The new job is a bit different, as although they are not a web shop, my role is very much focused on web development. As a consequence I'm really enjoying it. They have a series of sites that have been developed over the years, without any real thought to standards and best practices. As a consequence, they now have me to help clean up their code and processes. I hasten to add that I'm not some kind of saviour, as the guys have been working to improve what they have for some time, but I think they do see me as a bit of welcome relief. It's also been nice to be able to bring a lot of the knowledge I've drawn on for the past 10 years or so, and be able to give their sites a fresh lease of life.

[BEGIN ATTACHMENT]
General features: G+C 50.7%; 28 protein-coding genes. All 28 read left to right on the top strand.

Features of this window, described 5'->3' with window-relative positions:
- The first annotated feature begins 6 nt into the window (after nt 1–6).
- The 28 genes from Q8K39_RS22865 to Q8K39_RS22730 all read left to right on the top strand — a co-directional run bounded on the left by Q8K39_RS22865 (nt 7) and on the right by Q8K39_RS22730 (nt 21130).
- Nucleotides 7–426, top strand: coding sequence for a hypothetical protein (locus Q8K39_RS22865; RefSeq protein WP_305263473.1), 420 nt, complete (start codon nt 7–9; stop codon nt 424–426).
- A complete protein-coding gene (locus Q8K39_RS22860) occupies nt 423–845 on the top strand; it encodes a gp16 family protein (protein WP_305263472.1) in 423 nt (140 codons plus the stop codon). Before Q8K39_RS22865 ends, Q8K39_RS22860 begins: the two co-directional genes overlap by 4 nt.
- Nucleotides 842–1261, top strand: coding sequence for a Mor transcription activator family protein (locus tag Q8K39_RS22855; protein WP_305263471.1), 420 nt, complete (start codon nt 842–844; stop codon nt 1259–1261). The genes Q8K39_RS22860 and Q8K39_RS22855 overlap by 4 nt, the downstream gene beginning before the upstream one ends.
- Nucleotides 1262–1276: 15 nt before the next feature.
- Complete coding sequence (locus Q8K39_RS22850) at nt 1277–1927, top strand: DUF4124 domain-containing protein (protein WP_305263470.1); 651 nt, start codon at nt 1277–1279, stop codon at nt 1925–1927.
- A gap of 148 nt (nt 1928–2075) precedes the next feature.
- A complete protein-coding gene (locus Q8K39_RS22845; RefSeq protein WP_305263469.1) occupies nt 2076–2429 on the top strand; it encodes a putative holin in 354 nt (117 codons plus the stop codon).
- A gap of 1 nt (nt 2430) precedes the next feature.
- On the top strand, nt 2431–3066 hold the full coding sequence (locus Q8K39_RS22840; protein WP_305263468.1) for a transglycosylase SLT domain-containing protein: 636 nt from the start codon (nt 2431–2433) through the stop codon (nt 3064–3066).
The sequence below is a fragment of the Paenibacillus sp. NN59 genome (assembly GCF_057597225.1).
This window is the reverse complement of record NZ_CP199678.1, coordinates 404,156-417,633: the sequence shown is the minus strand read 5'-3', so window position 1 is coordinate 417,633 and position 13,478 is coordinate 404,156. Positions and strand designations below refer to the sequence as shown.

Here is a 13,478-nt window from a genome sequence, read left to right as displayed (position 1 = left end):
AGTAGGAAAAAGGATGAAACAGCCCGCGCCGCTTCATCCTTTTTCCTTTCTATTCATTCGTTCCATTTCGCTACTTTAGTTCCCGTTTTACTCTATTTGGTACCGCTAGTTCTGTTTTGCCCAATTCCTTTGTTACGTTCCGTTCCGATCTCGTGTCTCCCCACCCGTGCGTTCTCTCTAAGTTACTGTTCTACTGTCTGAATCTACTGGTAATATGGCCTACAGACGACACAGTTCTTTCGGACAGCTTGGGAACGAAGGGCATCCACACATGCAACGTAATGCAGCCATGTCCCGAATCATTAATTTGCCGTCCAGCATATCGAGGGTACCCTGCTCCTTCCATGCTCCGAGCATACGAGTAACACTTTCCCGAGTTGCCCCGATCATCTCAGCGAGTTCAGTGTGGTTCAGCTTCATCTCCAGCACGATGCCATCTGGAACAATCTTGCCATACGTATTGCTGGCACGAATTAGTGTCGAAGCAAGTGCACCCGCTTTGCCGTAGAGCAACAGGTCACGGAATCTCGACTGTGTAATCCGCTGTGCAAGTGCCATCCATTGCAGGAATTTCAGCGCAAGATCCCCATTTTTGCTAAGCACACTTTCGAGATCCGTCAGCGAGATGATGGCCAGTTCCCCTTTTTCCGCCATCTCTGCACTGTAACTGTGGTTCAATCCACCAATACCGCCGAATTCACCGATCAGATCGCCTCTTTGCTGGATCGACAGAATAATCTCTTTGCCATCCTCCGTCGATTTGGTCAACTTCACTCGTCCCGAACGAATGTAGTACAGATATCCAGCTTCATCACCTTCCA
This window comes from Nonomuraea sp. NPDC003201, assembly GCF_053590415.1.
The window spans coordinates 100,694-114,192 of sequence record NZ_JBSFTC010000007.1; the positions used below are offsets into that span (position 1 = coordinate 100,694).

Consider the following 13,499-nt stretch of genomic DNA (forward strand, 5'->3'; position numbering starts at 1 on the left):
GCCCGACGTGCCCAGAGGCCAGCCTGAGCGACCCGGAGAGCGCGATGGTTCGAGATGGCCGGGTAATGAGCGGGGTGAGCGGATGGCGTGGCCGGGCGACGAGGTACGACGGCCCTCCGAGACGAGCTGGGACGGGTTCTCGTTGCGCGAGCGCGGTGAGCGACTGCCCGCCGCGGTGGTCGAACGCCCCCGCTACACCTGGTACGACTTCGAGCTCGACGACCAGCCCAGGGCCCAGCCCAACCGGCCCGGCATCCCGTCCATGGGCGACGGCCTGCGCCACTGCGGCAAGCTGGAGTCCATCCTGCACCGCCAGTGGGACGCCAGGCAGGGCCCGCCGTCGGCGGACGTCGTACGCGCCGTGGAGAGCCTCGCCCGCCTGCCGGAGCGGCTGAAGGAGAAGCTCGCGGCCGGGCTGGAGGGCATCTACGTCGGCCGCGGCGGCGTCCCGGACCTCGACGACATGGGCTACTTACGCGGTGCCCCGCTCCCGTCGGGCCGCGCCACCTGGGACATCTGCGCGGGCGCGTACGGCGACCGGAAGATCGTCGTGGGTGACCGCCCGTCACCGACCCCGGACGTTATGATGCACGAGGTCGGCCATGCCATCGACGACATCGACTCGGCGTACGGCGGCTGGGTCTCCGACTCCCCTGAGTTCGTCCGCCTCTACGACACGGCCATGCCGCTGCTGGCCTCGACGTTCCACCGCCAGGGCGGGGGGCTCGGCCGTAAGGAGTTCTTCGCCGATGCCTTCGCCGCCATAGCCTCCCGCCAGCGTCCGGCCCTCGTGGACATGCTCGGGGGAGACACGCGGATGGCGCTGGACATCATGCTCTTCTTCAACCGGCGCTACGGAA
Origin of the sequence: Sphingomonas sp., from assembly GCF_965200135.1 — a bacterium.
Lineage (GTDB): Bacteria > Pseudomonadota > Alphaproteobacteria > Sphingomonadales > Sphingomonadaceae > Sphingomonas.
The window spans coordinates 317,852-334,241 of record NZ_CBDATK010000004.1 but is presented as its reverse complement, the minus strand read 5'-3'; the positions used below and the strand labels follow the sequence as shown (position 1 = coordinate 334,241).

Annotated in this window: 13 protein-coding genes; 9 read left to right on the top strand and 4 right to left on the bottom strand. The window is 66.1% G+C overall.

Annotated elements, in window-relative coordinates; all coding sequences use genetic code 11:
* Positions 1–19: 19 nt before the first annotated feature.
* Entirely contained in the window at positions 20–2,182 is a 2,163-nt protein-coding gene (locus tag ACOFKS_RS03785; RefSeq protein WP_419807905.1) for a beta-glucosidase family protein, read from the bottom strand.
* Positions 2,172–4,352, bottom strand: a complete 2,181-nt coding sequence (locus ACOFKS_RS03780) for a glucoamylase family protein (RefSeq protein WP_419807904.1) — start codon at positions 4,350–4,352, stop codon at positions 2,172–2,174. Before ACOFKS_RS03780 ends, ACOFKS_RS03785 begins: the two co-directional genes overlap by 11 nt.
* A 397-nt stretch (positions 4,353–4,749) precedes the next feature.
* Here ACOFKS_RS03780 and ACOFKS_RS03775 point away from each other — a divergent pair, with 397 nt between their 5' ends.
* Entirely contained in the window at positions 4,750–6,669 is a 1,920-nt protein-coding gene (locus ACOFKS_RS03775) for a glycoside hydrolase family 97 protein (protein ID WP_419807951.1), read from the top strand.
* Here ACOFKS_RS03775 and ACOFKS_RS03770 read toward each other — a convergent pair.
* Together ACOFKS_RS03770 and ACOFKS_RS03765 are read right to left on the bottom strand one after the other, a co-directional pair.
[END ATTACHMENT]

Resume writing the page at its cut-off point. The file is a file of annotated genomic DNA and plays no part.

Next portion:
In future posts expect a quick run down of my experiences in Pittsburgh for YAPC|10, some thoughts about YAPC::Europe 2009 in Lisbon and several photos from the various gigs I've been to over the past year. Yes I still have lots of photos to sort though. Soon, I promise :)

File Under: family / perl / yapc